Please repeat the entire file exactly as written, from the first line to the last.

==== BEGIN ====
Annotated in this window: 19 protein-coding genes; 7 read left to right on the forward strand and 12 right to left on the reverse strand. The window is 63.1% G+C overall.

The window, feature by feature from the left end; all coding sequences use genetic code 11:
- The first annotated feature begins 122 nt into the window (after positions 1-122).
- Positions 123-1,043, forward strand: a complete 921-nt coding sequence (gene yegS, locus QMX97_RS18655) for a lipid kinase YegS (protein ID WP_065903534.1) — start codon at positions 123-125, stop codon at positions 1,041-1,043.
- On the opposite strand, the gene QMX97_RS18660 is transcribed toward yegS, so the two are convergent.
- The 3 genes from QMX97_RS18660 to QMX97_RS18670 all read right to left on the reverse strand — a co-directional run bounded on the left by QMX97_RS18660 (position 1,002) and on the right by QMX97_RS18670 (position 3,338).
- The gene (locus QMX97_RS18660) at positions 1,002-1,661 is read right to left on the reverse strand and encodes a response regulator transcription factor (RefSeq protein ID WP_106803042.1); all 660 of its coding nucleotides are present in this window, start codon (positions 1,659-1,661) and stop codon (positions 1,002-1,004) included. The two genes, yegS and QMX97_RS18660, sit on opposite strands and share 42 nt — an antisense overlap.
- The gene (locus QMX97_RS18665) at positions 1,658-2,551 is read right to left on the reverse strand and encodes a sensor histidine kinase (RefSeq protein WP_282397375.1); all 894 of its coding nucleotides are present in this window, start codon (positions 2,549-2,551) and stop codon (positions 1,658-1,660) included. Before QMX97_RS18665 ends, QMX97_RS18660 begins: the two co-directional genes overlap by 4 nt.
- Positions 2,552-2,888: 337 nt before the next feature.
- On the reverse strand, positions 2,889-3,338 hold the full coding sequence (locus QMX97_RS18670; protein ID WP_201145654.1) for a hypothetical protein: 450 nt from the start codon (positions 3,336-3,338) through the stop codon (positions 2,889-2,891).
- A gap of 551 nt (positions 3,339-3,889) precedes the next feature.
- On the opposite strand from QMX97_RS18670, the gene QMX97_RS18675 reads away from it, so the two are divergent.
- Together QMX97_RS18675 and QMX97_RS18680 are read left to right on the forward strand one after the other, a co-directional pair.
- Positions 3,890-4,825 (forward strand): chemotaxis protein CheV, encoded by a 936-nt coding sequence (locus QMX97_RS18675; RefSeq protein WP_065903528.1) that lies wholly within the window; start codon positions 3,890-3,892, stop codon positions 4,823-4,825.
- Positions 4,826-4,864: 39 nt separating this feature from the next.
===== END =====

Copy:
Annotated in this window: 19 protein-coding genes; 7 read left to right on the forward strand and 12 right to left on the reverse strand. The window is 63.1% G+C overall.

The window, feature by feature from the left end; all coding sequences use genetic code 11:
- The first annotated feature begins 122 nt into the window (after positions 1-122).
- Positions 123-1,043, forward strand: a complete 921-nt coding sequence (gene yegS, locus QMX97_RS18655) for a lipid kinase YegS (protein ID WP_065903534.1) — start codon at positions 123-125, stop codon at positions 1,041-1,043.
- On the opposite strand, the gene QMX97_RS18660 is transcribed toward yegS, so the two are convergent.
- The 3 genes from QMX97_RS18660 to QMX97_RS18670 all read right to left on the reverse strand — a co-directional run bounded on the left by QMX97_RS18660 (position 1,002) and on the right by QMX97_RS18670 (position 3,338).
- The gene (locus QMX97_RS18660) at positions 1,002-1,661 is read right to left on the reverse strand and encodes a response regulator transcription factor (RefSeq protein ID WP_106803042.1); all 660 of its coding nucleotides are present in this window, start codon (positions 1,659-1,661) and stop codon (positions 1,002-1,004) included. The two genes, yegS and QMX97_RS18660, sit on opposite strands and share 42 nt — an antisense overlap.
- The gene (locus QMX97_RS18665) at positions 1,658-2,551 is read right to left on the reverse strand and encodes a sensor histidine kinase (RefSeq protein WP_282397375.1); all 894 of its coding nucleotides are present in this window, start codon (positions 2,549-2,551) and stop codon (positions 1,658-1,660) included. Before QMX97_RS18665 ends, QMX97_RS18660 begins: the two co-directional genes overlap by 4 nt.
- Positions 2,552-2,888: 337 nt before the next feature.
- On the reverse strand, positions 2,889-3,338 hold the full coding sequence (locus QMX97_RS18670; protein ID WP_201145654.1) for a hypothetical protein: 450 nt from the start codon (positions 3,336-3,338) through the stop codon (positions 2,889-2,891).
- A gap of 551 nt (positions 3,339-3,889) precedes the next feature.
- On the opposite strand from QMX97_RS18670, the gene QMX97_RS18675 reads away from it, so the two are divergent.
- Together QMX97_RS18675 and QMX97_RS18680 are read left to right on the forward strand one after the other, a co-directional pair.
- Positions 3,890-4,825 (forward strand): chemotaxis protein CheV, encoded by a 936-nt coding sequence (locus QMX97_RS18675; RefSeq protein WP_065903528.1) that lies wholly within the window; start codon positions 3,890-3,892, stop codon positions 4,823-4,825.
- Positions 4,826-4,864: 39 nt separating this feature from the next.